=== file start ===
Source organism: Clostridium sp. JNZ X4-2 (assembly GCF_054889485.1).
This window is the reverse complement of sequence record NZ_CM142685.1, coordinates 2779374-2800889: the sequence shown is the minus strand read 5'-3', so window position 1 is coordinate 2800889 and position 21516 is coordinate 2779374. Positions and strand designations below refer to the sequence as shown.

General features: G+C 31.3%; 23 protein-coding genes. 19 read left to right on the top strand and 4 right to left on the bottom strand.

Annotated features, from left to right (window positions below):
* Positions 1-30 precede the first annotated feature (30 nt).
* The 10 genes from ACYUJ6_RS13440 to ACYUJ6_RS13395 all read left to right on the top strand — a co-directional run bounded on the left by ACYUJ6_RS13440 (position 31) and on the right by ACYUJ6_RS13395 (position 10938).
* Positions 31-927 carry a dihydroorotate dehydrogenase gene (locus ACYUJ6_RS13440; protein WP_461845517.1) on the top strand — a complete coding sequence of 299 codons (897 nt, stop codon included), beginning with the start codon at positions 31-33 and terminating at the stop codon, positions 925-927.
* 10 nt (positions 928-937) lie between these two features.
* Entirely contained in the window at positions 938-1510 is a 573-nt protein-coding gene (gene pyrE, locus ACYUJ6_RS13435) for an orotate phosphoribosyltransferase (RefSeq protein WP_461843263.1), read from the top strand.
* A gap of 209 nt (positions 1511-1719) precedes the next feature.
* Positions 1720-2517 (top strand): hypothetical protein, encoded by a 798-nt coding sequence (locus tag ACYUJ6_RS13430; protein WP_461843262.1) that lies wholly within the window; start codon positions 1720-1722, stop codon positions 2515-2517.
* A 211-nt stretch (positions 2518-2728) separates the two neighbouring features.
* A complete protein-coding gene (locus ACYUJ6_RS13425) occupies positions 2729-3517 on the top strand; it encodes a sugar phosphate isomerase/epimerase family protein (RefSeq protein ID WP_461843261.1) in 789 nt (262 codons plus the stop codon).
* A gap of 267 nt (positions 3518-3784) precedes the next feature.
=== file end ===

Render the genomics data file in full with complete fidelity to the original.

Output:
Source organism: Clostridium sp. JNZ X4-2 (assembly GCF_054889485.1).
This window is the reverse complement of sequence record NZ_CM142685.1, coordinates 2779374-2800889: the sequence shown is the minus strand read 5'-3', so window position 1 is coordinate 2800889 and position 21516 is coordinate 2779374. Positions and strand designations below refer to the sequence as shown.

General features: G+C 31.3%; 23 protein-coding genes. 19 read left to right on the top strand and 4 right to left on the bottom strand.

Annotated features, from left to right (window positions below):
* Positions 1-30 precede the first annotated feature (30 nt).
* The 10 genes from ACYUJ6_RS13440 to ACYUJ6_RS13395 all read left to right on the top strand — a co-directional run bounded on the left by ACYUJ6_RS13440 (position 31) and on the right by ACYUJ6_RS13395 (position 10938).
* Positions 31-927 carry a dihydroorotate dehydrogenase gene (locus ACYUJ6_RS13440; protein WP_461845517.1) on the top strand — a complete coding sequence of 299 codons (897 nt, stop codon included), beginning with the start codon at positions 31-33 and terminating at the stop codon, positions 925-927.
* 10 nt (positions 928-937) lie between these two features.
* Entirely contained in the window at positions 938-1510 is a 573-nt protein-coding gene (gene pyrE, locus ACYUJ6_RS13435) for an orotate phosphoribosyltransferase (RefSeq protein WP_461843263.1), read from the top strand.
* A gap of 209 nt (positions 1511-1719) precedes the next feature.
* Positions 1720-2517 (top strand): hypothetical protein, encoded by a 798-nt coding sequence (locus tag ACYUJ6_RS13430; protein WP_461843262.1) that lies wholly within the window; start codon positions 1720-1722, stop codon positions 2515-2517.
* A 211-nt stretch (positions 2518-2728) separates the two neighbouring features.
* A complete protein-coding gene (locus ACYUJ6_RS13425) occupies positions 2729-3517 on the top strand; it encodes a sugar phosphate isomerase/epimerase family protein (RefSeq protein ID WP_461843261.1) in 789 nt (262 codons plus the stop codon).
* A gap of 267 nt (positions 3518-3784) precedes the next feature.